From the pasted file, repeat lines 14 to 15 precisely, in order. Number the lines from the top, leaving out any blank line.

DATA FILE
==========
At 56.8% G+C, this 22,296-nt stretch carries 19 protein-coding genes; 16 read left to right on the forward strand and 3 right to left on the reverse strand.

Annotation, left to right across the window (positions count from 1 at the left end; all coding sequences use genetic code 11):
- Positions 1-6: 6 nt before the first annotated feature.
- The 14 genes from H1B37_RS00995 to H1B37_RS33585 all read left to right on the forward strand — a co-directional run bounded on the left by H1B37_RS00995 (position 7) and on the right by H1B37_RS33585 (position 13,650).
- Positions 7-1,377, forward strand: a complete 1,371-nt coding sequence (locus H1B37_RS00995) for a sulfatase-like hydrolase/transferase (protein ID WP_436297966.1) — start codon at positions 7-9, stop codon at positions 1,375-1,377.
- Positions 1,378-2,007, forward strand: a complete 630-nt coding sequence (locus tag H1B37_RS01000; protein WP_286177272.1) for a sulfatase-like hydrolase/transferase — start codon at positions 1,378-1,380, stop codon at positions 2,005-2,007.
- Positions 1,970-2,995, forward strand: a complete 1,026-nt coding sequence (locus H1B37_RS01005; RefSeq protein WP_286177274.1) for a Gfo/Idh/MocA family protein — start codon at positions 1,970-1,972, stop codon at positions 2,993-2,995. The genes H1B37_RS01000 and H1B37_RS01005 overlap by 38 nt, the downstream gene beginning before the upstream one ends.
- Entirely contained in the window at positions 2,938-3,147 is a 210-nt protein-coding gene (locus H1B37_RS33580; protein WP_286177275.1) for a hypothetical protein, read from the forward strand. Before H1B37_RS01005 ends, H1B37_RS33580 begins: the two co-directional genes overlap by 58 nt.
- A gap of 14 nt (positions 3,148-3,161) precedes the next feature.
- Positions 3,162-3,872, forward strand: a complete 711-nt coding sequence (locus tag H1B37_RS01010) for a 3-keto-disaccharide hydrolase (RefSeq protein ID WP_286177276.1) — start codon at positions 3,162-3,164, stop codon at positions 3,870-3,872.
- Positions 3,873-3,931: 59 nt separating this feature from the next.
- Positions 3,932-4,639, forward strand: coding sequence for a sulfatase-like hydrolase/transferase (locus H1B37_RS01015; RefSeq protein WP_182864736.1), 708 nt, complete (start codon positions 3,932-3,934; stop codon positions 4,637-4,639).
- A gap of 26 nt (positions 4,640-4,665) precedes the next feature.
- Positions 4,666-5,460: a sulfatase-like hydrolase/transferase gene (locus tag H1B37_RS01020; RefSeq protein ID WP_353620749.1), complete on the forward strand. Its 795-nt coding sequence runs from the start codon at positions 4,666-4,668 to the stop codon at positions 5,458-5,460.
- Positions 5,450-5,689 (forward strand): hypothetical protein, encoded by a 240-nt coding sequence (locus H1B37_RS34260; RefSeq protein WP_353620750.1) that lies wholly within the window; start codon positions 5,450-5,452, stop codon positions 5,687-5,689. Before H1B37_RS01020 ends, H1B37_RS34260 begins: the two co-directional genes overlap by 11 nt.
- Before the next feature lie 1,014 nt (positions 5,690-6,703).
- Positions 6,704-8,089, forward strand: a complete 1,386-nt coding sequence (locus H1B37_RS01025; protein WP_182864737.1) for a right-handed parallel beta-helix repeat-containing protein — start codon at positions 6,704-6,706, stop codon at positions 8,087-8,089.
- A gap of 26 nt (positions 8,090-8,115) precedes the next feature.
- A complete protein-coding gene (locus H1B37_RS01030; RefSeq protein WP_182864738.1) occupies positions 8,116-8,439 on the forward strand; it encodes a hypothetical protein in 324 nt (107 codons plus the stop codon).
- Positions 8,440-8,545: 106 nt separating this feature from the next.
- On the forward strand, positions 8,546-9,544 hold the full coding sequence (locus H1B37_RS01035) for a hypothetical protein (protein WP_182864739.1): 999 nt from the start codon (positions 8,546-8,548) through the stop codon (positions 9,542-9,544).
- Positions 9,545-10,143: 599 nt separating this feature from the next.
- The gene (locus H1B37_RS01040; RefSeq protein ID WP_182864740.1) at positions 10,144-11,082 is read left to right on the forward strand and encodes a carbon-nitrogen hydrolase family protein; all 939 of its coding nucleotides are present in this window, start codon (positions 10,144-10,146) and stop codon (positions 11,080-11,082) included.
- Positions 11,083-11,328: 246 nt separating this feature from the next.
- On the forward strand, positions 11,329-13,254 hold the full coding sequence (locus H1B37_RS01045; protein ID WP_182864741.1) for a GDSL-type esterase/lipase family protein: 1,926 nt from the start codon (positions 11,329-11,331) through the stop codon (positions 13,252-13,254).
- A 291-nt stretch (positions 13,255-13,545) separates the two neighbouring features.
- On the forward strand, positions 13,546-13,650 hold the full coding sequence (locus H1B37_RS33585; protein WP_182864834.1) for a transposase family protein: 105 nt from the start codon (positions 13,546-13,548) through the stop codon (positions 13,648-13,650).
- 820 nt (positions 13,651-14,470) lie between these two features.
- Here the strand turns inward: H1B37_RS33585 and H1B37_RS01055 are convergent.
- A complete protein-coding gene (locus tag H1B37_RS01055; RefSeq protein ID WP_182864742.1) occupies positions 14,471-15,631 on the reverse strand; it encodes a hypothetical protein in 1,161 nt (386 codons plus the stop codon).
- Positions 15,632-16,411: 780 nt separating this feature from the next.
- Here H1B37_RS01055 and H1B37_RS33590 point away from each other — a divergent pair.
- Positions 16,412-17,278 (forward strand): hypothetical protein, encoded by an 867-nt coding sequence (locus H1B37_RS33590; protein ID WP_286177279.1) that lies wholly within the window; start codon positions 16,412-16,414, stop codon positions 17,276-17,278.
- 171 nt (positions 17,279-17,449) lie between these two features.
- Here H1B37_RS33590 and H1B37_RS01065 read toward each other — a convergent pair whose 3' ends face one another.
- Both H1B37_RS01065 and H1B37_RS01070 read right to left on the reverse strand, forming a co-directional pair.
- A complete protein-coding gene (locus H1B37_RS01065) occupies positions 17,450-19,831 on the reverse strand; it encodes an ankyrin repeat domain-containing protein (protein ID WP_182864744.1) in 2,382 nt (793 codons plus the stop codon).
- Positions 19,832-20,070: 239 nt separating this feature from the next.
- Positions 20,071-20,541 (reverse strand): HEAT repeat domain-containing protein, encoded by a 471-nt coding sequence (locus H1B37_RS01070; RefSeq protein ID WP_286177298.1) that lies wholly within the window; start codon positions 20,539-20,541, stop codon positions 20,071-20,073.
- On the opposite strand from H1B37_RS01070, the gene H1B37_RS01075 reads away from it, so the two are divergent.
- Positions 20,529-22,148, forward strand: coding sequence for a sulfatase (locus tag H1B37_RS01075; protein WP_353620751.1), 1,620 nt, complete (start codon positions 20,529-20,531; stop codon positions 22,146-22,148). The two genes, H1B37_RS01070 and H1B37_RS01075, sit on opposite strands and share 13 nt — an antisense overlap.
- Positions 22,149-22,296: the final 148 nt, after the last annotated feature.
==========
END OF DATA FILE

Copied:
- Positions 4,666-5,460: a sulfatase-like hydrolase/transferase gene (locus tag H1B37_RS01020; RefSeq protein ID WP_353620749.1), complete on the forward strand. Its 795-nt coding sequence runs from the start codon at positions 4,666-4,668 to the stop codon at positions 5,458-5,460.
- Positions 5,450-5,689 (forward strand): hypothetical protein, encoded by a 240-nt coding sequence (locus H1B37_RS34260; RefSeq protein WP_353620750.1) that lies wholly within the window; start codon positions 5,450-5,452, stop codon positions 5,687-5,689. Before H1B37_RS01020 ends, H1B37_RS34260 begins: the two co-directional genes overlap by 11 nt.